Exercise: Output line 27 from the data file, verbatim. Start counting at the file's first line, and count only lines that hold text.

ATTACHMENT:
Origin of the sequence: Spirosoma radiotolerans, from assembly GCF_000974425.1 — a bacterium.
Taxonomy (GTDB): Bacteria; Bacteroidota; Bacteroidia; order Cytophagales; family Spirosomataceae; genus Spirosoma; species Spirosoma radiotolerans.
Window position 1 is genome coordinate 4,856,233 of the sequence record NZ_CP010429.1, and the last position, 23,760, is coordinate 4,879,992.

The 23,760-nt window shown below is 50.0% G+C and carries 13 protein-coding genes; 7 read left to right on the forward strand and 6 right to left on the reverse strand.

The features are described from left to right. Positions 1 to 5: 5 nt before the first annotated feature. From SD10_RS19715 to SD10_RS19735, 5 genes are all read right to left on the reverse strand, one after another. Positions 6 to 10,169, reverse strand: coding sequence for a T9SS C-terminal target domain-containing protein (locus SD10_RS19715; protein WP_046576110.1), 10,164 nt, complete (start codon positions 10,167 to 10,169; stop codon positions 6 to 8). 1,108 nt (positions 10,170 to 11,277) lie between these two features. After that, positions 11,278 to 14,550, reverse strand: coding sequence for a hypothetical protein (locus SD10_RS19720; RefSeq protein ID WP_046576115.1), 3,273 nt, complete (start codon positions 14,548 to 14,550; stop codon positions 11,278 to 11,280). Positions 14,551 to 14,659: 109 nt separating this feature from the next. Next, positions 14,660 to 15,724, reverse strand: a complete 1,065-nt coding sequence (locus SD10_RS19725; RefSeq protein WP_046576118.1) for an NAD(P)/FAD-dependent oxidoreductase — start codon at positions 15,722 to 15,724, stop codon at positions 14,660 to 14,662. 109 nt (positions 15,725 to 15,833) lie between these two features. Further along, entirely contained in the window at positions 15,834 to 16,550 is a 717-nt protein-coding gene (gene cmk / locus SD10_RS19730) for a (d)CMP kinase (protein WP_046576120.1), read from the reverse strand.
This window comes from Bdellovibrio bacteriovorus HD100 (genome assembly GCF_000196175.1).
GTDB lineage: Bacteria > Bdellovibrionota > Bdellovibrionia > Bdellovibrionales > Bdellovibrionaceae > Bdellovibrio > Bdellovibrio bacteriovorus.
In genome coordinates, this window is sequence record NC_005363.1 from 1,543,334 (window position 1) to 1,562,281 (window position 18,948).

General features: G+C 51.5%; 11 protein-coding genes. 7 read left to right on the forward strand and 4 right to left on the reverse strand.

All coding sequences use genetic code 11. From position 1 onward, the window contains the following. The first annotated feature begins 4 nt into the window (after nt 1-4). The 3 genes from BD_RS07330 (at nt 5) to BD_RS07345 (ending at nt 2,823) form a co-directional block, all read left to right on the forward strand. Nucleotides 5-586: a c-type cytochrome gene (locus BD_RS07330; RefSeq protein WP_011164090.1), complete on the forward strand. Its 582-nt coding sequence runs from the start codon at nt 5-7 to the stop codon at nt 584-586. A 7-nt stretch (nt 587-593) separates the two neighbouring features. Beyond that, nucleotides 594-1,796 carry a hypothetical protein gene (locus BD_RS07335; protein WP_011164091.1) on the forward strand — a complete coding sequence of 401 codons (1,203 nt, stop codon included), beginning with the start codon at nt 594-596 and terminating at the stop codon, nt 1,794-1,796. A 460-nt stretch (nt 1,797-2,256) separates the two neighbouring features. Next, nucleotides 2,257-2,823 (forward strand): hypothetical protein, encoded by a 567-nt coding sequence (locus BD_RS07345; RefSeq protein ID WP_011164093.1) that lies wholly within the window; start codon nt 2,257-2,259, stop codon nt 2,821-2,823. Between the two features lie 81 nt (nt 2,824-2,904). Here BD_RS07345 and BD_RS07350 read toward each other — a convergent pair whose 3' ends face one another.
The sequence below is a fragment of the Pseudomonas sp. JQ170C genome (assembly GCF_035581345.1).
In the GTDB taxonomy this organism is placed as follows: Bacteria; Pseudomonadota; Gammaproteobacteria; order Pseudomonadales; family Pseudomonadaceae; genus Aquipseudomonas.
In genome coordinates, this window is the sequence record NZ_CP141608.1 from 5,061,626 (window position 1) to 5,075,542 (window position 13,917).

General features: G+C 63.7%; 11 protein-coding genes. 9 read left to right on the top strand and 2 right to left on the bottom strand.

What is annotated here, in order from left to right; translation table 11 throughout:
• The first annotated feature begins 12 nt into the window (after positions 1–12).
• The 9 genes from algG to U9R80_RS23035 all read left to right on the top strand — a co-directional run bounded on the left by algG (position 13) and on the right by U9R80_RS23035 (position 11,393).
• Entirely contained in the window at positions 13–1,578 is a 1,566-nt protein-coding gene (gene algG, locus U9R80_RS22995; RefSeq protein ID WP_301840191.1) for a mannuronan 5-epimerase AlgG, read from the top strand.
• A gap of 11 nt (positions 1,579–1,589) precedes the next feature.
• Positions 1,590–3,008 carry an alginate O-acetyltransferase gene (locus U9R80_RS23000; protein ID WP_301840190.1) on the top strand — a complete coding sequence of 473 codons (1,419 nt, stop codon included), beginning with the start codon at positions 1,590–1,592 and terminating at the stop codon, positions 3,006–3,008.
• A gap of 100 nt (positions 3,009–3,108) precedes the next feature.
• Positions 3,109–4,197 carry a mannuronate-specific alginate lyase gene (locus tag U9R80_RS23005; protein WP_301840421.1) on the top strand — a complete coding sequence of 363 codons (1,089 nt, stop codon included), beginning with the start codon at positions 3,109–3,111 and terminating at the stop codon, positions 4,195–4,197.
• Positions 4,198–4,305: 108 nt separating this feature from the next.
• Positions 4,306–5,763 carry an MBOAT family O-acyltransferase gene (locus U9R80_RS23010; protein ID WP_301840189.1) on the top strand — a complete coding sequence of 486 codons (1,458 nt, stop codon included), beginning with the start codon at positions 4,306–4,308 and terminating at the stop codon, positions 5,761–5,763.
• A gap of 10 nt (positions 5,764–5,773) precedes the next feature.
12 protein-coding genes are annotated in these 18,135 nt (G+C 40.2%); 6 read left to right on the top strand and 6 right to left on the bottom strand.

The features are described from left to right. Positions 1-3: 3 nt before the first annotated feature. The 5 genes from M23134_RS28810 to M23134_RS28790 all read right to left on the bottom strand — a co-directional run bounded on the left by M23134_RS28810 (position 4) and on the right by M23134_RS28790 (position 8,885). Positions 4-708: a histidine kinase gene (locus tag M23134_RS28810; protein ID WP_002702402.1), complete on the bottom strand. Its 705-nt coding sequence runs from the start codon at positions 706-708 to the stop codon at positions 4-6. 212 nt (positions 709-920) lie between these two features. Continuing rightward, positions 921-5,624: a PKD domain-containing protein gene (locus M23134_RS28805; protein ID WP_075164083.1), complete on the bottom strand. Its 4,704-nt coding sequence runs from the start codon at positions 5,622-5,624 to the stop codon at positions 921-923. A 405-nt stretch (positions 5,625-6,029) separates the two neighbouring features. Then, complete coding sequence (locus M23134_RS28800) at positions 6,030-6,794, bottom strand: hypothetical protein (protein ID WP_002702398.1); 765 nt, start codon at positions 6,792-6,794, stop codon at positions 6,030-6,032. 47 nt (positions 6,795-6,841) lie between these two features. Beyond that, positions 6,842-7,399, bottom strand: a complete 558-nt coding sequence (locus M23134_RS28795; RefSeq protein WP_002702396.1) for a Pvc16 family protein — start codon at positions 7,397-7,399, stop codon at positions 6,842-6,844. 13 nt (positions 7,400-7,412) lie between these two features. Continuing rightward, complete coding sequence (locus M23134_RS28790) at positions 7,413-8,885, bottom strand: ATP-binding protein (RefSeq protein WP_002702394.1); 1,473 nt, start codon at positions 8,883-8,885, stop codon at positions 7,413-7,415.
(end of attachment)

The features are described from left to right. Positions 1-3: 3 nt before the first annotated feature. The 5 genes from M23134_RS28810 to M23134_RS28790 all read right to left on the bottom strand — a co-directional run bounded on the left by M23134_RS28810 (position 4) and on the right by M23134_RS28790 (position 8,885). Positions 4-708: a histidine kinase gene (locus tag M23134_RS28810; protein ID WP_002702402.1), complete on the bottom strand. Its 705-nt coding sequence runs from the start codon at positions 706-708 to the stop codon at positions 4-6. 212 nt (positions 709-920) lie between these two features. Continuing rightward, positions 921-5,624: a PKD domain-containing protein gene (locus M23134_RS28805; protein ID WP_075164083.1), complete on the bottom strand. Its 4,704-nt coding sequence runs from the start codon at positions 5,622-5,624 to the stop codon at positions 921-923. A 405-nt stretch (positions 5,625-6,029) separates the two neighbouring features. Then, complete coding sequence (locus M23134_RS28800) at positions 6,030-6,794, bottom strand: hypothetical protein (protein ID WP_002702398.1); 765 nt, start codon at positions 6,792-6,794, stop codon at positions 6,030-6,032. 47 nt (positions 6,795-6,841) lie between these two features. Beyond that, positions 6,842-7,399, bottom strand: a complete 558-nt coding sequence (locus M23134_RS28795; RefSeq protein WP_002702396.1) for a Pvc16 family protein — start codon at positions 7,397-7,399, stop codon at positions 6,842-6,844. 13 nt (positions 7,400-7,412) lie between these two features. Continuing rightward, complete coding sequence (locus M23134_RS28790) at positions 7,413-8,885, bottom strand: ATP-binding protein (RefSeq protein WP_002702394.1); 1,473 nt, start codon at positions 8,883-8,885, stop codon at positions 7,413-7,415.